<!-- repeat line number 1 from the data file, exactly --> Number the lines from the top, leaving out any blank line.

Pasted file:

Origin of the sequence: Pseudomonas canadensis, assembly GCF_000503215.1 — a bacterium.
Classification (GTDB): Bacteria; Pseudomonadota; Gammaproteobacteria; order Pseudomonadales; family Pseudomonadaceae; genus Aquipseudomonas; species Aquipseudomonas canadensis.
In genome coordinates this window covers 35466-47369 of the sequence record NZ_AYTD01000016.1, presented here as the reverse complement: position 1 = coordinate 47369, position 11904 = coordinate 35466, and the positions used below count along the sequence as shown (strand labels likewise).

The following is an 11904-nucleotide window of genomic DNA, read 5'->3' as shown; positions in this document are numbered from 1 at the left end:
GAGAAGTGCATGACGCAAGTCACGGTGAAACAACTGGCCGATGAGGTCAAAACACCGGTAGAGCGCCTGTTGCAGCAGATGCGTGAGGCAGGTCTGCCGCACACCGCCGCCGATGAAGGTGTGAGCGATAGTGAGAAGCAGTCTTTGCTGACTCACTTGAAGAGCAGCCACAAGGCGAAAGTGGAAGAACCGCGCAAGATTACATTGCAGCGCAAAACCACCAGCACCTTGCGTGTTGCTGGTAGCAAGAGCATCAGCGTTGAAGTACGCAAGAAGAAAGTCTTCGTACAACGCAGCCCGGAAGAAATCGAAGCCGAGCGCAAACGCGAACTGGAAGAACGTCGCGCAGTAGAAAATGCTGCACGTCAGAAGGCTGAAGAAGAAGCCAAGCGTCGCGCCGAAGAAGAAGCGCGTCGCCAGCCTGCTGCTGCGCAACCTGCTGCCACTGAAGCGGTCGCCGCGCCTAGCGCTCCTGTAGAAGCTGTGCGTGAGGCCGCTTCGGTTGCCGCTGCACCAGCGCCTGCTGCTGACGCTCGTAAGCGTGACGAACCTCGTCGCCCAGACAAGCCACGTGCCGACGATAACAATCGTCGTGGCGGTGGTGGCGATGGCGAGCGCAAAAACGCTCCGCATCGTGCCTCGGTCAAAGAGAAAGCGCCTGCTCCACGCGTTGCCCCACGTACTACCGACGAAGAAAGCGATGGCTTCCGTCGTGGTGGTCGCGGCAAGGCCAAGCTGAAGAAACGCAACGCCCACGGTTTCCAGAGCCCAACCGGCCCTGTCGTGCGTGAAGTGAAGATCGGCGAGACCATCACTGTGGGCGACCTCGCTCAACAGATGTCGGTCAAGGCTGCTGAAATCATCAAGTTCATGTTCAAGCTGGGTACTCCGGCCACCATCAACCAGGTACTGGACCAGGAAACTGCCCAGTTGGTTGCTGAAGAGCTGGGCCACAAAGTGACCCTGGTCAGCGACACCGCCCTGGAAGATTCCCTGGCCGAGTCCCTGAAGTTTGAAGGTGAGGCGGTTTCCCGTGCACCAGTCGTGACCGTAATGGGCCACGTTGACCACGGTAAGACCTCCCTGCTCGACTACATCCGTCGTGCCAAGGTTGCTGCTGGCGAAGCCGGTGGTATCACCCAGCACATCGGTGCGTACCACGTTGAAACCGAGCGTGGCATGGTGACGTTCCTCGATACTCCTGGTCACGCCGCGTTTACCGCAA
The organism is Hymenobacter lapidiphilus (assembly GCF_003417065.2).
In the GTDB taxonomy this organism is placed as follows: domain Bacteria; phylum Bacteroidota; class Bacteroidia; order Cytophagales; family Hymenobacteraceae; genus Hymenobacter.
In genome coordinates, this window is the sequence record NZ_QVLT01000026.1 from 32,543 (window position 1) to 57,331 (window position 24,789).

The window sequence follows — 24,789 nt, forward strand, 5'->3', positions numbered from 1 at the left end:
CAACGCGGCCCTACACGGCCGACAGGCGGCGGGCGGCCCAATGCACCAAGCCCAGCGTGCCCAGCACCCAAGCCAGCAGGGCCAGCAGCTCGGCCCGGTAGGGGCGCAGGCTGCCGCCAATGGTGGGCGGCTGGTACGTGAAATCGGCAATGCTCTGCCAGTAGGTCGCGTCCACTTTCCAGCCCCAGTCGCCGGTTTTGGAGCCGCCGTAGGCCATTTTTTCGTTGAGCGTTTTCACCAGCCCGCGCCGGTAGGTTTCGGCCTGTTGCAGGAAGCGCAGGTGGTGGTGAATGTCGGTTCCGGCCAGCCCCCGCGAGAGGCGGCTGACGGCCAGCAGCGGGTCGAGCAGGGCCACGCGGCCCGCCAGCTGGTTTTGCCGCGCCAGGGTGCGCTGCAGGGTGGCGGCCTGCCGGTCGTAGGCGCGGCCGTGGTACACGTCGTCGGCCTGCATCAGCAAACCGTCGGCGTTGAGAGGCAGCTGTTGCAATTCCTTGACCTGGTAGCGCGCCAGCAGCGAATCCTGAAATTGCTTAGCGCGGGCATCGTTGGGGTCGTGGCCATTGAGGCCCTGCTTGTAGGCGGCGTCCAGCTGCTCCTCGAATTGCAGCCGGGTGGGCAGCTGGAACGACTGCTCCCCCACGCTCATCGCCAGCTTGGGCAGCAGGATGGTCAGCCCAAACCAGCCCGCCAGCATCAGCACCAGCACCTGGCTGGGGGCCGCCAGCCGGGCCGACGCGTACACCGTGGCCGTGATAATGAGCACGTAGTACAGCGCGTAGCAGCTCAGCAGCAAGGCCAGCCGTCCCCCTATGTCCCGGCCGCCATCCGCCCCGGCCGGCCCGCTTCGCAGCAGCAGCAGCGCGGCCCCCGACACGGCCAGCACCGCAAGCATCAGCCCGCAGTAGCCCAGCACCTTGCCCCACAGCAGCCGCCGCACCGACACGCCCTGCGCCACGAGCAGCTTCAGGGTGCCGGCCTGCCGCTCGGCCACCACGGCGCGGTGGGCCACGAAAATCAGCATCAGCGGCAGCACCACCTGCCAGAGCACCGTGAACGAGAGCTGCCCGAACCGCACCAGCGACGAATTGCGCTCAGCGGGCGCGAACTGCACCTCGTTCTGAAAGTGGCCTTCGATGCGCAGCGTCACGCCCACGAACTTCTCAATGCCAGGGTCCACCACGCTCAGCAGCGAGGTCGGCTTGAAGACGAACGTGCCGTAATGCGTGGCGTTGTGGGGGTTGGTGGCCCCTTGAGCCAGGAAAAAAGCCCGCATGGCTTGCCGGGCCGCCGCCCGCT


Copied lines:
Origin of the sequence: Pseudomonas canadensis, assembly GCF_000503215.1 — a bacterium.